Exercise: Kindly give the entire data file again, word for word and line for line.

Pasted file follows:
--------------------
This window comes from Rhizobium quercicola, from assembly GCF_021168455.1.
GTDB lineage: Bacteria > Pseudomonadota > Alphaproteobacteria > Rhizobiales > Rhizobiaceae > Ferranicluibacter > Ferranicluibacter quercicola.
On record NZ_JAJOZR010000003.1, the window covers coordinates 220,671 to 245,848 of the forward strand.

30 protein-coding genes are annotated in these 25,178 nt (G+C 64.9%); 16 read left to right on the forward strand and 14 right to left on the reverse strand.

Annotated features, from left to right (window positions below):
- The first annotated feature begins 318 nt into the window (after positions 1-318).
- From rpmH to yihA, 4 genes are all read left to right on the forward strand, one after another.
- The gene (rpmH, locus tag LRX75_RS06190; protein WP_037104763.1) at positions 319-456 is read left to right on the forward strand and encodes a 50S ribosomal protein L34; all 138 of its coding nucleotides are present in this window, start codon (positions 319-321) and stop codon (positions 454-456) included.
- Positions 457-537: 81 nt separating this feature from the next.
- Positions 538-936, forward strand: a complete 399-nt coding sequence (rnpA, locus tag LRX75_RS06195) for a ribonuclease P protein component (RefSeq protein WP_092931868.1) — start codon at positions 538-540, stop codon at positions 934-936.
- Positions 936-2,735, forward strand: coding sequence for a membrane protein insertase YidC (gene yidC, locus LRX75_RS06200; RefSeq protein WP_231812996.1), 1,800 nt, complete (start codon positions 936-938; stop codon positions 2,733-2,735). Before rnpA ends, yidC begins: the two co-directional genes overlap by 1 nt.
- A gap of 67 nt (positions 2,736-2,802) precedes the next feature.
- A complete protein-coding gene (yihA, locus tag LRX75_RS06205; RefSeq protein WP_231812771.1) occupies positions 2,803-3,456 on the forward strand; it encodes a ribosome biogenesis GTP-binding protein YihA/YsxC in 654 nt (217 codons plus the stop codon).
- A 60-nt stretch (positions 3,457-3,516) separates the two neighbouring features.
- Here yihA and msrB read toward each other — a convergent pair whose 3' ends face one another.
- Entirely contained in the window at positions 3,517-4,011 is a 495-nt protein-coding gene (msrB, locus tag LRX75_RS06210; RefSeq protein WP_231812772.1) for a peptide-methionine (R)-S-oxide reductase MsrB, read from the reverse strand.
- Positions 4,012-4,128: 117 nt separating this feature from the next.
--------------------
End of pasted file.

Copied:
This window comes from Rhizobium quercicola, from assembly GCF_021168455.1.
GTDB lineage: Bacteria > Pseudomonadota > Alphaproteobacteria > Rhizobiales > Rhizobiaceae > Ferranicluibacter > Ferranicluibacter quercicola.
On record NZ_JAJOZR010000003.1, the window covers coordinates 220,671 to 245,848 of the forward strand.

30 protein-coding genes are annotated in these 25,178 nt (G+C 64.9%); 16 read left to right on the forward strand and 14 right to left on the reverse strand.

Annotated features, from left to right (window positions below):
- The first annotated feature begins 318 nt into the window (after positions 1-318).
- From rpmH to yihA, 4 genes are all read left to right on the forward strand, one after another.
- The gene (rpmH, locus tag LRX75_RS06190; protein WP_037104763.1) at positions 319-456 is read left to right on the forward strand and encodes a 50S ribosomal protein L34; all 138 of its coding nucleotides are present in this window, start codon (positions 319-321) and stop codon (positions 454-456) included.
- Positions 457-537: 81 nt separating this feature from the next.
- Positions 538-936, forward strand: a complete 399-nt coding sequence (rnpA, locus tag LRX75_RS06195) for a ribonuclease P protein component (RefSeq protein WP_092931868.1) — start codon at positions 538-540, stop codon at positions 934-936.
- Positions 936-2,735, forward strand: coding sequence for a membrane protein insertase YidC (gene yidC, locus LRX75_RS06200; RefSeq protein WP_231812996.1), 1,800 nt, complete (start codon positions 936-938; stop codon positions 2,733-2,735). Before rnpA ends, yidC begins: the two co-directional genes overlap by 1 nt.
- A gap of 67 nt (positions 2,736-2,802) precedes the next feature.
- A complete protein-coding gene (yihA, locus tag LRX75_RS06205; RefSeq protein WP_231812771.1) occupies positions 2,803-3,456 on the forward strand; it encodes a ribosome biogenesis GTP-binding protein YihA/YsxC in 654 nt (217 codons plus the stop codon).
- A 60-nt stretch (positions 3,457-3,516) separates the two neighbouring features.
- Here yihA and msrB read toward each other — a convergent pair whose 3' ends face one another.
- Entirely contained in the window at positions 3,517-4,011 is a 495-nt protein-coding gene (msrB, locus tag LRX75_RS06210; RefSeq protein WP_231812772.1) for a peptide-methionine (R)-S-oxide reductase MsrB, read from the reverse strand.
- Positions 4,012-4,128: 117 nt separating this feature from the next.